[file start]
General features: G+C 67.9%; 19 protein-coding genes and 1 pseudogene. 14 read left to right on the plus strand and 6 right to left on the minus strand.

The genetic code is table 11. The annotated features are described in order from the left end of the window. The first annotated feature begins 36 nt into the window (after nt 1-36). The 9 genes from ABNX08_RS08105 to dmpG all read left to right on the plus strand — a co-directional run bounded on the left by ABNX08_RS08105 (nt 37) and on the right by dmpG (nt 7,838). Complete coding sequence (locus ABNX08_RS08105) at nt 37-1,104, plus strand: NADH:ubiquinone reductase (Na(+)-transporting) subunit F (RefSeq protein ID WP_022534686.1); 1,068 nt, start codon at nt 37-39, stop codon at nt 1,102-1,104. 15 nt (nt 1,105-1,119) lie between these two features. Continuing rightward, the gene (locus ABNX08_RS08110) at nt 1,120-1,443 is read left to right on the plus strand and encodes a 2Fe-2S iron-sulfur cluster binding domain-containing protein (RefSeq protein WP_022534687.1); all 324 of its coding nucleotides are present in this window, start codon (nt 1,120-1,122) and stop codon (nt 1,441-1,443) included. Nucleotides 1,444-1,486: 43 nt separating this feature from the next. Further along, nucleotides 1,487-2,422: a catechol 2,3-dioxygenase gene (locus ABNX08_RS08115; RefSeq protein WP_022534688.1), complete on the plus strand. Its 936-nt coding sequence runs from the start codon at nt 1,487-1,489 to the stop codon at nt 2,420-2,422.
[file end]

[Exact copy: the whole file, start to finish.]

General features: G+C 67.9%; 19 protein-coding genes and 1 pseudogene. 14 read left to right on the plus strand and 6 right to left on the minus strand.

The genetic code is table 11. The annotated features are described in order from the left end of the window. The first annotated feature begins 36 nt into the window (after nt 1-36). The 9 genes from ABNX08_RS08105 to dmpG all read left to right on the plus strand — a co-directional run bounded on the left by ABNX08_RS08105 (nt 37) and on the right by dmpG (nt 7,838). Complete coding sequence (locus ABNX08_RS08105) at nt 37-1,104, plus strand: NADH:ubiquinone reductase (Na(+)-transporting) subunit F (RefSeq protein ID WP_022534686.1); 1,068 nt, start codon at nt 37-39, stop codon at nt 1,102-1,104. 15 nt (nt 1,105-1,119) lie between these two features. Continuing rightward, the gene (locus ABNX08_RS08110) at nt 1,120-1,443 is read left to right on the plus strand and encodes a 2Fe-2S iron-sulfur cluster binding domain-containing protein (RefSeq protein WP_022534687.1); all 324 of its coding nucleotides are present in this window, start codon (nt 1,120-1,122) and stop codon (nt 1,441-1,443) included. Nucleotides 1,444-1,486: 43 nt separating this feature from the next. Further along, nucleotides 1,487-2,422: a catechol 2,3-dioxygenase gene (locus ABNX08_RS08115; RefSeq protein WP_022534688.1), complete on the plus strand. Its 936-nt coding sequence runs from the start codon at nt 1,487-1,489 to the stop codon at nt 2,420-2,422.